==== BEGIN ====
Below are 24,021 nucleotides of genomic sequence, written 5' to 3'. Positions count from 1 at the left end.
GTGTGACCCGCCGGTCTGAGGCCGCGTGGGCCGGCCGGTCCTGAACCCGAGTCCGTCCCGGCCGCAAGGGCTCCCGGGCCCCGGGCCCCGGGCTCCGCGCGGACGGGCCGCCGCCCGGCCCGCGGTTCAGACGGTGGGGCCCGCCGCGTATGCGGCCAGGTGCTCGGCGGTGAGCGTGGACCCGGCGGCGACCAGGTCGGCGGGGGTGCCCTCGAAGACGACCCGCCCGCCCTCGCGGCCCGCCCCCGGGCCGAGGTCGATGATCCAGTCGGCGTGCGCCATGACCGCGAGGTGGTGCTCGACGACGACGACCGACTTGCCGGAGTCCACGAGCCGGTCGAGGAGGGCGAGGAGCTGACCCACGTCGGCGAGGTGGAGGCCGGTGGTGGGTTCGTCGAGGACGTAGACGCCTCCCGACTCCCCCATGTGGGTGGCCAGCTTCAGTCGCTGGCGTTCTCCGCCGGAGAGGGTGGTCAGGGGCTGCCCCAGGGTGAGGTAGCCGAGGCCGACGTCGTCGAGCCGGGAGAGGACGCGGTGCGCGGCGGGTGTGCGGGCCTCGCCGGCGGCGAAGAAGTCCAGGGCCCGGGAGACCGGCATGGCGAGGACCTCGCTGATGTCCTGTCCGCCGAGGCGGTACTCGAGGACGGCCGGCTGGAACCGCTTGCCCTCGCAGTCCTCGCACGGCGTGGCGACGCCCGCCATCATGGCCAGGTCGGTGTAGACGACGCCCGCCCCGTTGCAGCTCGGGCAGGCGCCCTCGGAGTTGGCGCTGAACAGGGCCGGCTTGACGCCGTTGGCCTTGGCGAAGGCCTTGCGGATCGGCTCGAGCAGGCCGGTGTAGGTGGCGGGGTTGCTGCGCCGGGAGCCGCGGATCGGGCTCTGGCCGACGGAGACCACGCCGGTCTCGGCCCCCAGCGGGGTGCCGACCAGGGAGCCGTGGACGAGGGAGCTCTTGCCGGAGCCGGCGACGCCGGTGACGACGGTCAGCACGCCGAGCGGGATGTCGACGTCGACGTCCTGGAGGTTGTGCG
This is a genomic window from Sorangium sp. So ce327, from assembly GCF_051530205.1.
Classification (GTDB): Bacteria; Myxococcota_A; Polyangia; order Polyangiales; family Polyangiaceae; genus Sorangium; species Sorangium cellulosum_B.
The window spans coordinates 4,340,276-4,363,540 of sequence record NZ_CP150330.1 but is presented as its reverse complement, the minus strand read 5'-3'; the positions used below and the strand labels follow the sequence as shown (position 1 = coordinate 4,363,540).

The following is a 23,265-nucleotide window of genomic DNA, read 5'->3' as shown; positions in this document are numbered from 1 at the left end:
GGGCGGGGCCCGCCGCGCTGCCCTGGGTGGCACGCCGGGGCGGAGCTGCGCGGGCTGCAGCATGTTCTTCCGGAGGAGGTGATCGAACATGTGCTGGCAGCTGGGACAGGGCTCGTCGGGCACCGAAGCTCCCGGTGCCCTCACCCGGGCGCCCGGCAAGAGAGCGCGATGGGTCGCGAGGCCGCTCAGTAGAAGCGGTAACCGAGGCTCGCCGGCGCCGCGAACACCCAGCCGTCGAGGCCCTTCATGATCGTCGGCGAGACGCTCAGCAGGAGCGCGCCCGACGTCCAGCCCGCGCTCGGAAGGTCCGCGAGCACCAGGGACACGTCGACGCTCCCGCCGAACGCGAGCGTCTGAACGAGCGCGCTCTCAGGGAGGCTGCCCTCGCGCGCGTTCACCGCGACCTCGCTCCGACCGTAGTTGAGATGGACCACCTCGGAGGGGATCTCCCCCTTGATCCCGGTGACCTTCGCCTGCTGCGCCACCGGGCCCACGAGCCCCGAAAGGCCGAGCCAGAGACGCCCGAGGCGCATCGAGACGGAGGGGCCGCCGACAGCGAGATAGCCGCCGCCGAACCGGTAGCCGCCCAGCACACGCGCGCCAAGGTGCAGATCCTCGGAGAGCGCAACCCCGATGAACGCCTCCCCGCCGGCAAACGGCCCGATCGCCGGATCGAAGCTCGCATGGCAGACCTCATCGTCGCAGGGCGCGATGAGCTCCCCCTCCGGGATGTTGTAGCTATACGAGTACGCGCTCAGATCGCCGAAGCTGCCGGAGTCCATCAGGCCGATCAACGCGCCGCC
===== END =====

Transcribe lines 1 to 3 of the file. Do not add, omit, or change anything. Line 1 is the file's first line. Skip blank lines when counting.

Below are 24,021 nucleotides of genomic sequence, written 5' to 3'. Positions count from 1 at the left end.
GTGTGACCCGCCGGTCTGAGGCCGCGTGGGCCGGCCGGTCCTGAACCCGAGTCCGTCCCGGCCGCAAGGGCTCCCGGGCCCCGGGCCCCGGGCTCCGCGCGGACGGGCCGCCGCCCGGCCCGCGGTTCAGACGGTGGGGCCCGCCGCGTATGCGGCCAGGTGCTCGGCGGTGAGCGTGGACCCGGCGGCGACCAGGTCGGCGGGGGTGCCCTCGAAGACGACCCGCCCGCCCTCGCGGCCCGCCCCCGGGCCGAGGTCGATGATCCAGTCGGCGTGCGCCATGACCGCGAGGTGGTGCTCGACGACGACGACCGACTTGCCGGAGTCCACGAGCCGGTCGAGGAGGGCGAGGAGCTGACCCACGTCGGCGAGGTGGAGGCCGGTGGTGGGTTCGTCGAGGACGTAGACGCCTCCCGACTCCCCCATGTGGGTGGCCAGCTTCAGTCGCTGGCGTTCTCCGCCGGAGAGGGTGGTCAGGGGCTGCCCCAGGGTGAGGTAGCCGAGGCCGACGTCGTCGAGCCGGGAGAGGACGCGGTGCGCGGCGGGTGTGCGGGCCTCGCCGGCGGCGAAGAAGTCCAGGGCCCGGGAGACCGGCATGGCGAGGACCTCGCTGATGTCCTGTCCGCCGAGGCGGTACTCGAGGACGGCCGGCTGGAACCGCTTGCCCTCGCAGTCCTCGCACGGCGTGGCGACGCCCGCCATCATGGCCAGGTCGGTGTAGACGACGCCCGCCCCGTTGCAGCTCGGGCAGGCGCCCTCGGAGTTGGCGCTGAACAGGGCCGGCTTGACGCCGTTGGCCTTGGCGAAGGCCTTGCGGATCGGCTCGAGCAGGCCGGTGTAGGTGGCGGGGTTGCTGCGCCGGGAGCCGCGGATCGGGCTCTGGCCGACGGAGACCACGCCGGTCTCGGCCCCCAGCGGGGTGCCGACCAGGGAGCCGTGGACGAGGGAGCTCTTGCCGGAGCCGGCGACGCCGGTGACGACGGTCAGCACGCCGAGCGGGATGTCGACGTCGACGTCCTGGAGGTTGTGCG
This is a genomic window from Sorangium sp. So ce327, from assembly GCF_051530205.1.